U.S., State Governments Raked in $40B in Tax Revenue from Gaming in 2017

U.S., State Governments Raked in $40B in Tax Revenue from Gaming in 2017

The United States was once thought to be a fairly stable gaming locale. At first, there were only two real locations for gambling: Las Vegas and Atlantic City. Since the 1990s, however, the number of states that have legalized gambling has grown. There are now 48 states that currently allow some form of gaming. Because so many states now allow gambling, it is no surprise that revenue from commercial gaming has grown. The revenue is more than $40 billion for the first time in 2017. More than $9 billion of the $40 billion was in tax revenue alone. This figure, according to experts, represents the tip of the iceberg.

Where is Gambling Doing Well?

Gambling in USAThe $40 billion in revenue, including the $9 billion in tax revenue, represents a 3 percent increase in overall revenue. It also represents a 3 percent revenue increase from taxes. Of the 24 states that had commercial casinos, 20 had gains over the previous years. The experts attributed the increase in these states to three things. These include trends in their economies, growth in the number of jobs in the state, and a stable company ownership. However, four states were not so lucky, largely because of increased competition in the area.

In Maryland, revenue grew 34 percent from the previous year, largely because of the opening of new properties. New York also had an increase of 16 percent because three new commercial properties opened there last year. These two states saw a huge uptick in attendance. The reason was not just because the casinos were new. The states also had good economies with massive job growth.

Where Gambling is Not Doing So Well

There are some states that have casino gaming that are not doing as well as other states. Casino revenue fell more than 5 percent in West Virginia because the state is facing increased competition from nearby states. Both Pennsylvania and Maryland have new casinos and are close to the Mountain State. They appeared to contribute to the decline of West Virginia’s casinos. In addition to West Virginia, New Mexico also saw its casino revenue drop by more than 2 percent. This was largely because of an energy industry slowdown in the state in 2017.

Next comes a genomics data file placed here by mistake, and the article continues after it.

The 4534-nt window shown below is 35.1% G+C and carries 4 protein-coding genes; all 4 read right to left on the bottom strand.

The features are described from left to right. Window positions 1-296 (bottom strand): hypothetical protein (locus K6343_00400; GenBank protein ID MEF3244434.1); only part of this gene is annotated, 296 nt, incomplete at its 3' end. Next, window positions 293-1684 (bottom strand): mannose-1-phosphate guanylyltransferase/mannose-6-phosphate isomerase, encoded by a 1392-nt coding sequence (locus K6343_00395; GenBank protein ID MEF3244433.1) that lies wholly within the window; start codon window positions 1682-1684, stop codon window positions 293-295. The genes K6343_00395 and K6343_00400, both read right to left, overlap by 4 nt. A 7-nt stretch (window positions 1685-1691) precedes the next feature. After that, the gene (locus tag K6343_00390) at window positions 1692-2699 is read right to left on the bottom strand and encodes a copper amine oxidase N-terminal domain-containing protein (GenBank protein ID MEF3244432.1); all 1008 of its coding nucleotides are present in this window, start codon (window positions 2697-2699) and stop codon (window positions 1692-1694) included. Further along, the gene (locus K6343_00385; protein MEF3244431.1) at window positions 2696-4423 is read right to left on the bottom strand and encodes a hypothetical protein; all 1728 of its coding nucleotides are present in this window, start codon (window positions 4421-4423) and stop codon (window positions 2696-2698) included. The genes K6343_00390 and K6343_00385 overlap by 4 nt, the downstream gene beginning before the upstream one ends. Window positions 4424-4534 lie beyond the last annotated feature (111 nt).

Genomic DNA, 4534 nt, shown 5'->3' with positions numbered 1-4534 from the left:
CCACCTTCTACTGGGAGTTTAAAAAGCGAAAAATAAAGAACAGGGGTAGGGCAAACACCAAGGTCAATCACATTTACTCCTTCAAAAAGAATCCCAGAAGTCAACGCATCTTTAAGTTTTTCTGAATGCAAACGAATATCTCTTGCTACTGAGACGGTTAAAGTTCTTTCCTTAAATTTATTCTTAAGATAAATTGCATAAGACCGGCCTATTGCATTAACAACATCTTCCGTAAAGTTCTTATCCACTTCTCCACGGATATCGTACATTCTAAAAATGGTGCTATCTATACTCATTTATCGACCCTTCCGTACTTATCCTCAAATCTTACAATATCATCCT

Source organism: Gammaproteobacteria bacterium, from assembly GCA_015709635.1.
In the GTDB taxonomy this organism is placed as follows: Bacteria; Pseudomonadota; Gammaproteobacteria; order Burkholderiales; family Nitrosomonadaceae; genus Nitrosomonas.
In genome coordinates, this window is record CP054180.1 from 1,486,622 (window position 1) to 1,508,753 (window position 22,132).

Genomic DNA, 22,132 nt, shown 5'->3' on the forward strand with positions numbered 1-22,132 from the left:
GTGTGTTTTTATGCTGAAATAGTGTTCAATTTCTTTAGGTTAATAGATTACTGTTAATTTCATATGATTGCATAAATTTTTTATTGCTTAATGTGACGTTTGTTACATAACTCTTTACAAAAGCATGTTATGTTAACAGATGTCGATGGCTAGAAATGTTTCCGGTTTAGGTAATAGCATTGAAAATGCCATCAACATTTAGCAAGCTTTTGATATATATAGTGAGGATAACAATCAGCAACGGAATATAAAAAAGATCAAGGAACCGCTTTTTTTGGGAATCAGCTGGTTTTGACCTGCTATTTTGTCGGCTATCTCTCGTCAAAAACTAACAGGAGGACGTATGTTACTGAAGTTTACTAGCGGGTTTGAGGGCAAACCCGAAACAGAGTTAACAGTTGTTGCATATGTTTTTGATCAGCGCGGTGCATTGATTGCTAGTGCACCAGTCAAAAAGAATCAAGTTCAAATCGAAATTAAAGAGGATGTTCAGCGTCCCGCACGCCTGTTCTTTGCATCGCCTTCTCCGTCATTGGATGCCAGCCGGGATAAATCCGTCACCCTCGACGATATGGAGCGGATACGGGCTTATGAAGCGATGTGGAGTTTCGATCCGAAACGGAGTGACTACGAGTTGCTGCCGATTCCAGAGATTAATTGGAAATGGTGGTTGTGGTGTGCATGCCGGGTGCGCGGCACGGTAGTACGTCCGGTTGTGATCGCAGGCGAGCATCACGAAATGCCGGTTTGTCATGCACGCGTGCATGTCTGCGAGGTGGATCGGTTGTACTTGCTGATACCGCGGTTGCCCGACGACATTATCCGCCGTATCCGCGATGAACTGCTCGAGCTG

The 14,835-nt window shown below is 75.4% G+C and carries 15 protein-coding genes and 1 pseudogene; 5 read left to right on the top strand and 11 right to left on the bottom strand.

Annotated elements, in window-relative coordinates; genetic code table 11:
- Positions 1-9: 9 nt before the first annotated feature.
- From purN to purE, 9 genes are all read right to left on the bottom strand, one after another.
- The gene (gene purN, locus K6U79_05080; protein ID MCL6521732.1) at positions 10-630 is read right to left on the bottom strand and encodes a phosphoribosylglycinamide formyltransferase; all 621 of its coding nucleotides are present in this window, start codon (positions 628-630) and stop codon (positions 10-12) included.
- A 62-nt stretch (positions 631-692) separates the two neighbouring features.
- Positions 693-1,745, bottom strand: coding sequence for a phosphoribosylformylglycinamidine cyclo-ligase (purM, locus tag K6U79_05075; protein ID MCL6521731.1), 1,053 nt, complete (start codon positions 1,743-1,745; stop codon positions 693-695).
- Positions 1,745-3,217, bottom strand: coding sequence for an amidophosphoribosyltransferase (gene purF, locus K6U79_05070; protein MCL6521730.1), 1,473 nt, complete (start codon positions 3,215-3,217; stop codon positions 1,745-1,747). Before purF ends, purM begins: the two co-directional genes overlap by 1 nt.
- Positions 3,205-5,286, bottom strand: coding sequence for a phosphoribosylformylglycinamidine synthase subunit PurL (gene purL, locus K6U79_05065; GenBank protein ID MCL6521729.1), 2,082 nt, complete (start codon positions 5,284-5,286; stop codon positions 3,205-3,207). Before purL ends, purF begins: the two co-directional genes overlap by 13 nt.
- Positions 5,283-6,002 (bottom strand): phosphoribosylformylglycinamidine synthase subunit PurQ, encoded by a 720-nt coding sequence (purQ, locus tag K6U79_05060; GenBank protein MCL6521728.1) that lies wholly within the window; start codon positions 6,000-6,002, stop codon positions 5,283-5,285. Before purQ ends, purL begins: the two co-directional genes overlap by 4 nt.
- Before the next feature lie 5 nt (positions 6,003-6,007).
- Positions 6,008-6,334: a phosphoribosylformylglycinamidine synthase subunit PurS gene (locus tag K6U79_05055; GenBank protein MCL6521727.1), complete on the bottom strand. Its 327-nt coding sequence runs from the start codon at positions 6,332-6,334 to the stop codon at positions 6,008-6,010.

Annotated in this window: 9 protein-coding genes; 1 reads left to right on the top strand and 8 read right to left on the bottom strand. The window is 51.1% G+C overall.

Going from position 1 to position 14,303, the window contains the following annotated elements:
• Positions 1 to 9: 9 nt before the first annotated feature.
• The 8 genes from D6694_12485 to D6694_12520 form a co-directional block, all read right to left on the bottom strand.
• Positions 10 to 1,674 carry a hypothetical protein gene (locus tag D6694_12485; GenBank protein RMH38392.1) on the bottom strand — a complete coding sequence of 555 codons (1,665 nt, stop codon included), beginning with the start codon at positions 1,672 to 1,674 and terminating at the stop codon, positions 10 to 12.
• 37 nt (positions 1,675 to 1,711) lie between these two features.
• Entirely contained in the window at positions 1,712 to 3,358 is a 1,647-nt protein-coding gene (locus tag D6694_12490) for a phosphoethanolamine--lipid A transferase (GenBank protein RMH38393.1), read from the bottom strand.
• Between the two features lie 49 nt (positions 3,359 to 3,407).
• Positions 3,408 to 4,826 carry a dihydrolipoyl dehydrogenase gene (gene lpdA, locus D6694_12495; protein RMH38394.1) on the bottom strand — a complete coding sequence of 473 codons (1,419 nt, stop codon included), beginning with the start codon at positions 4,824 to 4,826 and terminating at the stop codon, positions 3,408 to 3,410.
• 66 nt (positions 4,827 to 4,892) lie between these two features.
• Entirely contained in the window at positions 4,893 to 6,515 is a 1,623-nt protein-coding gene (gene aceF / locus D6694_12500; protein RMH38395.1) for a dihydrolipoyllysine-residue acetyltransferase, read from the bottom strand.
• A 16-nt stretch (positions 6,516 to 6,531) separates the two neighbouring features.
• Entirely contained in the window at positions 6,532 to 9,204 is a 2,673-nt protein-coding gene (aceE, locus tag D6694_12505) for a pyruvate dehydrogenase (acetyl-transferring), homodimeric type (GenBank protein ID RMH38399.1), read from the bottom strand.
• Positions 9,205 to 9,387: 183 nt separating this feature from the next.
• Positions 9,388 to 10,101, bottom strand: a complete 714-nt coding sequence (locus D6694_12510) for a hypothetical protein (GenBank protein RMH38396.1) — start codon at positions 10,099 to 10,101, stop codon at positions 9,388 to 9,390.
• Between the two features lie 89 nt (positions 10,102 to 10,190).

Variations in the Study

gambling studyThe study only looked at casino gaming. It did not account for revenue from horse racing, bingo parlors, or any type of online gaming. However, the study noted many states had major shifts to their gaming landscape during the 2017 year and into 2018. The study also noted the revenue in some states would be higher because the number of casinos was higher. The states with the highest number of casinos include Nevada, Oklahoma, South Dakota, New Mexico, and Montana. While this list looks a little strange, the number of casinos is per capita. The states with the smallest revenue had few or no casinos at all. These include Arkansas, Georgia, Hawaii, Kentucky, New Hampshire, and South Carolina.

The study noted that the landscape for gambling had a seismic shift in 2018. The U.S. Supreme Court ruled the federal law that prohibited gambling was unconstitutional. Because of the ruling, each state could decide for itself whether to allow sports gaming. This means states that experienced little growth in 2017, such as West Virginia, may see increased casino growth this year. West Virginia’s legislators have already started to adopt laws to legalize sportsbooks, which means it has kept pace with Pennsylvania. Maryland may find itself on the outside looking in if it does not pass a law legalizing sportsbooks.

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Thomas McCoy was born in Bethesda, Maryland and studied finance at the Kogod School of Business at American University in Washington D.C. before heading to New York and a job as a forex trader on Wall Street. Successful enough to launch his own, online forex trading platform, Thomas has long had a keen interest in the places where the worlds of finance and technology meet. As a prolific blogger, Thomas considers himself an expert on cryptocurrencies, casino asset restructuring, and emerging technologies set to change the way people do business.